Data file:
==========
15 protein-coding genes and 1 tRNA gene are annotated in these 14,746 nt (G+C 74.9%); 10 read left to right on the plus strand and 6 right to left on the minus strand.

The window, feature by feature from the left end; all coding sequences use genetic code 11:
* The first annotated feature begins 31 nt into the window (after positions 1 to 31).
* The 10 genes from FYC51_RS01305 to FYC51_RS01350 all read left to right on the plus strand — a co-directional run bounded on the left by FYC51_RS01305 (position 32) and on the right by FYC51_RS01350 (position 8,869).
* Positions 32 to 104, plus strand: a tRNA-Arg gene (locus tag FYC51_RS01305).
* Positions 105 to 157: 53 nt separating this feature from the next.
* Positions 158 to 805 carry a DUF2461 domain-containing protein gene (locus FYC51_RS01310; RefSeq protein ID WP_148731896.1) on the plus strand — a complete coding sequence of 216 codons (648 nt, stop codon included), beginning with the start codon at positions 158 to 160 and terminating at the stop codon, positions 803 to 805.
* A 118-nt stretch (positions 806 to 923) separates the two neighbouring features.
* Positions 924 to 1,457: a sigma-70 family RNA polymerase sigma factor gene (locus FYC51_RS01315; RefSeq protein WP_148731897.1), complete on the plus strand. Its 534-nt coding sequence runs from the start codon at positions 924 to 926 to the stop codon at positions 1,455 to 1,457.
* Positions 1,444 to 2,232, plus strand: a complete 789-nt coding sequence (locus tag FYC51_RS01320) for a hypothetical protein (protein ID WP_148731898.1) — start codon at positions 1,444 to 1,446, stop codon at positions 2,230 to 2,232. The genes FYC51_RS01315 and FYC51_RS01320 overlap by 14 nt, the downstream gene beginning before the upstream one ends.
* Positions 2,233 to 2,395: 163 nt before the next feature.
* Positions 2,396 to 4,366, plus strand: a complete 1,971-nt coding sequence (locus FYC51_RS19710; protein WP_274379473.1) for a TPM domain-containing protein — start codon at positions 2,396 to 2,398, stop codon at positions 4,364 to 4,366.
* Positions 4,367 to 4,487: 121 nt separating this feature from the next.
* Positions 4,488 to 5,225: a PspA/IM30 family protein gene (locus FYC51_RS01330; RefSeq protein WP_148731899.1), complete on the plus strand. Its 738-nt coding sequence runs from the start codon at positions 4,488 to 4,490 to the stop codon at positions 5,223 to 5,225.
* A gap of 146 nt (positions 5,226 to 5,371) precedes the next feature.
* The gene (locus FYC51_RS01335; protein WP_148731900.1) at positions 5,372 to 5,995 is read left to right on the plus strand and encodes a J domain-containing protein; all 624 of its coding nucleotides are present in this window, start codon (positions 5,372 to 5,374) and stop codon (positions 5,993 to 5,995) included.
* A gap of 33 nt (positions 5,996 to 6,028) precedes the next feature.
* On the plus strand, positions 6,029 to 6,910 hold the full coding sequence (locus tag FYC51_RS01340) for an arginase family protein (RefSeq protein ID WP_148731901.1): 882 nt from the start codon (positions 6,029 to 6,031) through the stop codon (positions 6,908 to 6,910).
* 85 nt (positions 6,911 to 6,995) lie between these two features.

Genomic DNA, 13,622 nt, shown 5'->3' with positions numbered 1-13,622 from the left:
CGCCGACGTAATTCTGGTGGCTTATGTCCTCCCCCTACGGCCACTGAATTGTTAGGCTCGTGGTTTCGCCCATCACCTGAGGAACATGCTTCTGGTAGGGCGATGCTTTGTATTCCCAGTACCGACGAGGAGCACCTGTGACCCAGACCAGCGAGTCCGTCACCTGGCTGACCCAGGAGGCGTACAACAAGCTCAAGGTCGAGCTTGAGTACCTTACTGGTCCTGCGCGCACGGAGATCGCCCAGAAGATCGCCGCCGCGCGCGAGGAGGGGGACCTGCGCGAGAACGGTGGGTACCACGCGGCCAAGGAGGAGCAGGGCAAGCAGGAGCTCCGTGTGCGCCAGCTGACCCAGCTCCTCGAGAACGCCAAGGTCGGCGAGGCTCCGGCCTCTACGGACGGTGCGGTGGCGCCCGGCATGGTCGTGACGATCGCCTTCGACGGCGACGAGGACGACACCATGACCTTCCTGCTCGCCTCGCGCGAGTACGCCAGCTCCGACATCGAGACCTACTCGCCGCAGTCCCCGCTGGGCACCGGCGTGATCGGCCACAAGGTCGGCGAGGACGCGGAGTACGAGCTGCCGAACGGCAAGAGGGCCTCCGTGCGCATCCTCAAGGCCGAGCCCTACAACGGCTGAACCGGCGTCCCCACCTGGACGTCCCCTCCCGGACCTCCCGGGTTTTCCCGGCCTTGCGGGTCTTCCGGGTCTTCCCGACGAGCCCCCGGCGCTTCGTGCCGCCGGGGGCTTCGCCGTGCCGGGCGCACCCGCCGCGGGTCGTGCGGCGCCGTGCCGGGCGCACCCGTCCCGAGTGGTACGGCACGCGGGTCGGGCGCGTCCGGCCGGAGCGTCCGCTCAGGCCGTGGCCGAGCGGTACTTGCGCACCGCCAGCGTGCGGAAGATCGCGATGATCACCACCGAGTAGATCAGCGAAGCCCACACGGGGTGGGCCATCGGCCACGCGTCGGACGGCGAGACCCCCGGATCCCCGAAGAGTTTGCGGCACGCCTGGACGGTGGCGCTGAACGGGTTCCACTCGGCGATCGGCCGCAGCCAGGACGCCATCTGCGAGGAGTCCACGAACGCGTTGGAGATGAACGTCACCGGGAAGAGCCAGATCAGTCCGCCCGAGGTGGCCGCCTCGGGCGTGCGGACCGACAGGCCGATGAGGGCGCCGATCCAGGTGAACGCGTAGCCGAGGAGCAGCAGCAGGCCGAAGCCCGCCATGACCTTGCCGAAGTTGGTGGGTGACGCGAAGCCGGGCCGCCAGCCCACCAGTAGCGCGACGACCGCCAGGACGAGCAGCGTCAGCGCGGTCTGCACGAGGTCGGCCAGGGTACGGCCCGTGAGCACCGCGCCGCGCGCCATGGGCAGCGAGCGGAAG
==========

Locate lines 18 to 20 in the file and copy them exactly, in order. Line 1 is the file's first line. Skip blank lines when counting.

* On the plus strand, positions 6,029 to 6,910 hold the full coding sequence (locus tag FYC51_RS01340) for an arginase family protein (RefSeq protein ID WP_148731901.1): 882 nt from the start codon (positions 6,029 to 6,031) through the stop codon (positions 6,908 to 6,910).
* 85 nt (positions 6,911 to 6,995) lie between these two features.

Genomic DNA, 13,622 nt, shown 5'->3' with positions numbered 1-13,622 from the left: